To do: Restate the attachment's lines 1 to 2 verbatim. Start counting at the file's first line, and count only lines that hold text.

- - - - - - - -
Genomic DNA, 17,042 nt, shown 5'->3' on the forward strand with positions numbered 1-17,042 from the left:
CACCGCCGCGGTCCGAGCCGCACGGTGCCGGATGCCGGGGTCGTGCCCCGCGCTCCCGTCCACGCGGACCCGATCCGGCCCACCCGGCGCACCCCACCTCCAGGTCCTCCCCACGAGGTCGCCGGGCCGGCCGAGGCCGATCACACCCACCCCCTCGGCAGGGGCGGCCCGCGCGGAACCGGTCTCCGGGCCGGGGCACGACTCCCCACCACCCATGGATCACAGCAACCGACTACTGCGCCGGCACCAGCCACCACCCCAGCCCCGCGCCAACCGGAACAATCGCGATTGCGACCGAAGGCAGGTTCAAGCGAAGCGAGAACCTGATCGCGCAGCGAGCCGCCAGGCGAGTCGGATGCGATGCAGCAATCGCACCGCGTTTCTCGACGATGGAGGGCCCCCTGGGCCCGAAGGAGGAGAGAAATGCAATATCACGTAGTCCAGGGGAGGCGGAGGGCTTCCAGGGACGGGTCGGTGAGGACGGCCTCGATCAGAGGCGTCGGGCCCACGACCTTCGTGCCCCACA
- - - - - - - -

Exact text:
Genomic DNA, 17,042 nt, shown 5'->3' on the forward strand with positions numbered 1-17,042 from the left:
CACCGCCGCGGTCCGAGCCGCACGGTGCCGGATGCCGGGGTCGTGCCCCGCGCTCCCGTCCACGCGGACCCGATCCGGCCCACCCGGCGCACCCCACCTCCAGGTCCTCCCCACGAGGTCGCCGGGCCGGCCGAGGCCGATCACACCCACCCCCTCGGCAGGGGCGGCCCGCGCGGAACCGGTCTCCGGGCCGGGGCACGACTCCCCACCACCCATGGATCACAGCAACCGACTACTGCGCCGGCACCAGCCACCACCCCAGCCCCGCGCCAACCGGAACAATCGCGATTGCGACCGAAGGCAGGTTCAAGCGAAGCGAGAACCTGATCGCGCAGCGAGCCGCCAGGCGAGTCGGATGCGATGCAGCAATCGCACCGCGTTTCTCGACGATGGAGGGCCCCCTGGGCCCGAAGGAGGAGAGAAATGCAATATCACGTAGTCCAGGGGAGGCGGAGGGCTTCCAGGGACGGGTCGGTGAGGACGGCCTCGATCAGAGGCGTCGGGCCCACGACCTTCGTGCCCCACA